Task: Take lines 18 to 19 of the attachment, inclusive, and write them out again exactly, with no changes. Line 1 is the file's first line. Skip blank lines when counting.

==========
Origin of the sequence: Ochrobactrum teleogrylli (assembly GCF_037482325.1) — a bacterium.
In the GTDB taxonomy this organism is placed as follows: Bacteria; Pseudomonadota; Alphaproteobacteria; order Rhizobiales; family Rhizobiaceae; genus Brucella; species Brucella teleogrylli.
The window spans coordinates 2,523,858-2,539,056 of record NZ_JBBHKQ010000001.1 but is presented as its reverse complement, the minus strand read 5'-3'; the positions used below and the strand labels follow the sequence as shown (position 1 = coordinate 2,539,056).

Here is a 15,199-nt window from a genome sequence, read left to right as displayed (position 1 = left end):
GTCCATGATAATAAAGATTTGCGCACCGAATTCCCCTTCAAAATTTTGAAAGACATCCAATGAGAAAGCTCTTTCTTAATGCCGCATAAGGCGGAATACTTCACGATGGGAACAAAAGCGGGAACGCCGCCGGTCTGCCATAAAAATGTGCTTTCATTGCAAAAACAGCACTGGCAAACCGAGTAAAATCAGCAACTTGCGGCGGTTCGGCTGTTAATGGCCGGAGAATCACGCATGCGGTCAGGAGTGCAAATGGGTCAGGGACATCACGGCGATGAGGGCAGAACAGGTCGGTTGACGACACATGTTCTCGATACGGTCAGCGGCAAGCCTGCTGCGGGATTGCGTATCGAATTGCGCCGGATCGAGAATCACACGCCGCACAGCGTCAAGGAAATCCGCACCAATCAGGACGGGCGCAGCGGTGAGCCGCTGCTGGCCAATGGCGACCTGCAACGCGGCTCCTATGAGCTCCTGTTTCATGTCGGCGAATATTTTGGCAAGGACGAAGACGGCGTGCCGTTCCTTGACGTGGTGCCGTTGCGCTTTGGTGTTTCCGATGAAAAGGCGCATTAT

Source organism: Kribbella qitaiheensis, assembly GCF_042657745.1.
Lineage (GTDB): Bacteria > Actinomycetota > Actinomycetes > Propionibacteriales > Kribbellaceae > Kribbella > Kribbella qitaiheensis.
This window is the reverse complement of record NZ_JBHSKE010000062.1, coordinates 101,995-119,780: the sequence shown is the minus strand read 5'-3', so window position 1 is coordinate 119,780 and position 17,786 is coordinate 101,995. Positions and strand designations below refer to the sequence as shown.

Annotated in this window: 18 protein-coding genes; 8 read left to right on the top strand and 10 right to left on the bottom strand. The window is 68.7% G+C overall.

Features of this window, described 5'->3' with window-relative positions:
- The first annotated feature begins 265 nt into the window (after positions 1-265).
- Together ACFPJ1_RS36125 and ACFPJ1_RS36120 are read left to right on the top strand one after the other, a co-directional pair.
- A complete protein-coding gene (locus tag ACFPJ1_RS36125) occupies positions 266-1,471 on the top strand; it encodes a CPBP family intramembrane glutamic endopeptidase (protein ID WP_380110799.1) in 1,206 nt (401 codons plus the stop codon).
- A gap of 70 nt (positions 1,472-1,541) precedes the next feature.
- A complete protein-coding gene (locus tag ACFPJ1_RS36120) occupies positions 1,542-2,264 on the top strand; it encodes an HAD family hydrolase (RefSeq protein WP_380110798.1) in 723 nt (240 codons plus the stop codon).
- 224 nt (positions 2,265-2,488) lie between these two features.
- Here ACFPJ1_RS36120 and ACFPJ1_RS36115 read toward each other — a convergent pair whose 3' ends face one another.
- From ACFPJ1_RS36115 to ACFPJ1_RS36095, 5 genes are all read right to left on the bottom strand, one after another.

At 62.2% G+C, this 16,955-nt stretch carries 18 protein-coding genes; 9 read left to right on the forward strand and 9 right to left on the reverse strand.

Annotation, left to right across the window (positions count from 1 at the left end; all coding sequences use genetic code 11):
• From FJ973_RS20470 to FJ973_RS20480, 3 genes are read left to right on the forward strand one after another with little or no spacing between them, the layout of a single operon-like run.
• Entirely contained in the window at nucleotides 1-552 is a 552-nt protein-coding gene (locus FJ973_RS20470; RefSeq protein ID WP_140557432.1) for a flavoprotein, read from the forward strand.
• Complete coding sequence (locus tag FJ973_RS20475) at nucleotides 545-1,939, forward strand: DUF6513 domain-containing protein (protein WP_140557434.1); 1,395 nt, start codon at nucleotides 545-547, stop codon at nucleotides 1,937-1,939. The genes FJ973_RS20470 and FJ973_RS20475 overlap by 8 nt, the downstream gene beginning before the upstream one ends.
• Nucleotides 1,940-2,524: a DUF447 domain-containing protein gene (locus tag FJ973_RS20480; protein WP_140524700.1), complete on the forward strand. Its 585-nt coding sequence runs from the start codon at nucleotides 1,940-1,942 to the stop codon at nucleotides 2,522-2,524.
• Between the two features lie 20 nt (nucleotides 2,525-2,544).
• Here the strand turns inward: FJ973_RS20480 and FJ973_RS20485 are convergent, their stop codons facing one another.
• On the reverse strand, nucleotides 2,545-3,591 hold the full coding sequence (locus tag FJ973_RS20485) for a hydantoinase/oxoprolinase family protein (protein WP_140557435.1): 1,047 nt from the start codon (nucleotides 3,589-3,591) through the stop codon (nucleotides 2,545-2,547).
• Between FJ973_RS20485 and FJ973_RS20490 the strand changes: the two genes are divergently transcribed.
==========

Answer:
- From ACFPJ1_RS36115 to ACFPJ1_RS36095, 5 genes are all read right to left on the bottom strand, one after another.

At 62.2% G+C, this 16,955-nt stretch carries 18 protein-coding genes; 9 read left to right on the forward strand and 9 right to left on the reverse strand.